By this time Hamilton have made the surprising revelation that he would be leaving McLaren for Mercedes at the end of the year. Keen to go out on a high, he prised victory from Vettel’s hands at the Circuit of the Americas with an opportunistic pass when the Red Bull driver was briefly delayed by Narain Karthikeyan.
There could have been a final win in Brazil, too, even after he lost the lead by making an unnecessary switch to intermediate tyres early on. After the safety car brought him back into contention he passed Nico Hulkenberg for the lead, only for the Force India to spin into the side of him.
That was his sixth no-score in a frustrating year when things just refused to come right for Hamilton. Often – though not always – it was through no fault of his own. That he finished fourth in the championship with a car that was, on average, quickest over a single lap, is largely down to reliability and operational problems out of his control.
Hamilton was back to his best in 2012 and there is every reason to believe he’d have been in the thick of the championship contest had his car and team performed better.
F1 Fanatic readers on Hamilton
He always drove at the maximum of his and his car’s possibilities, he took advantage of the McLaren when it was the quicker can and battled with the Red Bulls when they were faster. His five retirements cost him so many points that he could’ve easily not only beaten Raikkonen, but likely Alonso and Vettel as well.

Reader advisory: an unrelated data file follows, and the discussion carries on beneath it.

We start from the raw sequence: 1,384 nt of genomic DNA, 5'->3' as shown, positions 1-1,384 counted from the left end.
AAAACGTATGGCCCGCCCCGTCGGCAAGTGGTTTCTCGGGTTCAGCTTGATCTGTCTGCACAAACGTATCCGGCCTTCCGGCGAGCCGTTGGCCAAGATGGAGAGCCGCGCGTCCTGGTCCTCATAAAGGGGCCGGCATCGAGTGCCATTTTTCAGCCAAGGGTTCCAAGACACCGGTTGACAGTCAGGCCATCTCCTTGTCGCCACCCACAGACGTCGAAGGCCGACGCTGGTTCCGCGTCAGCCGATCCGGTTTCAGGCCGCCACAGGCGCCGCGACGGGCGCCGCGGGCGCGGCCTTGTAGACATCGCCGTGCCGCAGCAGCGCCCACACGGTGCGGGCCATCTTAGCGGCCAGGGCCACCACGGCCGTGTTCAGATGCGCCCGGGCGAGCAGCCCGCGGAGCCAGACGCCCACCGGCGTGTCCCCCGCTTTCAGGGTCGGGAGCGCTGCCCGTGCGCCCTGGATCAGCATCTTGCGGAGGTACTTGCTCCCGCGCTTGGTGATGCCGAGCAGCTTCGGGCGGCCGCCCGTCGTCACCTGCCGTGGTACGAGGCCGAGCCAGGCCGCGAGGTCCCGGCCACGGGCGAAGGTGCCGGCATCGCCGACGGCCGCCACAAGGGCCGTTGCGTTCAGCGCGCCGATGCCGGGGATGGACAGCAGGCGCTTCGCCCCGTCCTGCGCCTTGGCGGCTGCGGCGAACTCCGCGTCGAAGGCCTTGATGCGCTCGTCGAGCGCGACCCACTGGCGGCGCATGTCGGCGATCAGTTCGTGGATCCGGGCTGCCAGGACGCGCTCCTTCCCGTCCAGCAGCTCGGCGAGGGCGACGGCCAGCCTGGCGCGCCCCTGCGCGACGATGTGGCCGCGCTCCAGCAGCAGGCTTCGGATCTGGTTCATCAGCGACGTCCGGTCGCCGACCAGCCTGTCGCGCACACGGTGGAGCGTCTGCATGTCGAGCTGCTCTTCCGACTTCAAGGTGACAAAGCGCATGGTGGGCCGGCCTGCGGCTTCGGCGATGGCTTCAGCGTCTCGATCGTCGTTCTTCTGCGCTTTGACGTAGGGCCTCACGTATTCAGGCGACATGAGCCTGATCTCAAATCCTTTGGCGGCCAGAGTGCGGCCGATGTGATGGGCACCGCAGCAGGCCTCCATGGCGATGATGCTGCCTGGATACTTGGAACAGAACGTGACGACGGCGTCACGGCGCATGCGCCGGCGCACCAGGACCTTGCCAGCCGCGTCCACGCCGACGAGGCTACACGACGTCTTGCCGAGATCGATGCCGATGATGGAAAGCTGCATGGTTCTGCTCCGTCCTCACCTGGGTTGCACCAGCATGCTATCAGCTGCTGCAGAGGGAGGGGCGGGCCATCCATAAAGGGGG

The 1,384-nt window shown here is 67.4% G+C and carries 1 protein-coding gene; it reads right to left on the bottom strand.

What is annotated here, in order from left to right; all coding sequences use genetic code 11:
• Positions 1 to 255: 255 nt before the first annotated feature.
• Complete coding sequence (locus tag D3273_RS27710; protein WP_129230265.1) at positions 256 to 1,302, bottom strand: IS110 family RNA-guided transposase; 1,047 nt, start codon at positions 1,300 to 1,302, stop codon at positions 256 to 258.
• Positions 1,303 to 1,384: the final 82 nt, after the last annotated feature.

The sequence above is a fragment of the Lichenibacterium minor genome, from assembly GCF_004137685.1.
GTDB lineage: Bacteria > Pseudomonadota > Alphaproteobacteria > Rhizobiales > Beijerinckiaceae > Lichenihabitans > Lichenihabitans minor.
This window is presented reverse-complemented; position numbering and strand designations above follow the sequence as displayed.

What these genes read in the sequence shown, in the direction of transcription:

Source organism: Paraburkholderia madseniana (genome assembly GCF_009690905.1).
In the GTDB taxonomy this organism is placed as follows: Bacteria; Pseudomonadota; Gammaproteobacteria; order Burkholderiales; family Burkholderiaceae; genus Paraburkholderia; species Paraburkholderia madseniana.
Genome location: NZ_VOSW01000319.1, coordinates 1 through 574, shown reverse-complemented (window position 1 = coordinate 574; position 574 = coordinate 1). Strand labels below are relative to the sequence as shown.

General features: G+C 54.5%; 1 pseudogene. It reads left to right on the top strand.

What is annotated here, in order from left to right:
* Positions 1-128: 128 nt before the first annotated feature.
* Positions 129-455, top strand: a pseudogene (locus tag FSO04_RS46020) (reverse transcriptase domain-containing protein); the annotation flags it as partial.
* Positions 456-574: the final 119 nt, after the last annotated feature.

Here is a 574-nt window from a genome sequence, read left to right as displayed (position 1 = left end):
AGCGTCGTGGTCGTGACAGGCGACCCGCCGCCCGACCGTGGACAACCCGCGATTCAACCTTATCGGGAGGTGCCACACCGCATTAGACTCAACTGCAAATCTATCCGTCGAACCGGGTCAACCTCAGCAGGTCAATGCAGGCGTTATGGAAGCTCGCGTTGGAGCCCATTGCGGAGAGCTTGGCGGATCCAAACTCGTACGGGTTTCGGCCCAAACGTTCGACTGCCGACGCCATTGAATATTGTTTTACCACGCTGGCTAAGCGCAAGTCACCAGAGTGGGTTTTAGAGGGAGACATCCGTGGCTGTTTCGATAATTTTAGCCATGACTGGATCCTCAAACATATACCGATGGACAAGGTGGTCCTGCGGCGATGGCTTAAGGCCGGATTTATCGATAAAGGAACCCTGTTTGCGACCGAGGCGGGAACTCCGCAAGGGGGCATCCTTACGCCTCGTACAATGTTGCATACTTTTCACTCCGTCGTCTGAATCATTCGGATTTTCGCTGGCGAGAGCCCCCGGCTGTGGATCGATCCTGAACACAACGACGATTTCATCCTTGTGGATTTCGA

Seven pole positions plus the one he lost through no fault of his own in Spain, consistently faster than his team mate and as quick as Vettel when Newey improved the RB8. McLaren’s pit stop mistakes and bad reliability cost him so much that he finished the season even behind Raikkonen.
Arguably Hamilton’s best season since his rookie year, definitely his best since his title year. No driving errors, and when you see how much McLaren has been at fault this year, you get a better understanding of why Lewis decided to pull the trigger and move to Brackley.
Should be holding two world titles for sure. He drove brilliantly, but when that championship winning consistency was needed by the team, Hamilton was let down numerous times. We can easily add another 100 points onto his tally if McLaren had been as operationally smooth as Red Bull or Ferrari.
These point would see him easily champion. The frustration mounted this year but Lewis dealt with it well on track. Off track he had no other choice to move to a promising team that can only move up: Mercedes.
Notes on how the rankings are produced
The F1 Fanatic Driver Rankings are my personal view on how the drivers performed across the entire season. Drivers such as Jerome D’Ambrosio who only competed in a small part of the season are not included.
Each drivers’ performance in all of the race weekends are taken into account and summarised. For more detailed views of how they fared in each weekend refer to the notes produced for each Driver of the Weekend article and the driver form guides.
A selection of F1 Fanatic readers’ views appear alongside the rankings. The full rankings will be published in seven parts, with individual articles for the top five drivers, after which there will be a vote for Driver of the Year.
Over to you
What do you think of Lewis Hamilton’s last year with McLaren? Have your say in the comments.
2012 F1 season review
- The complete F1 Fanatic 2012 season review
- What F1 Fanatics thought of 2012: The year in polls
- The drivers and cars of 2012
- F1 Fanatic’s 50 article highlights of 2012
- 11 different Driver of the Weekend winners in 2012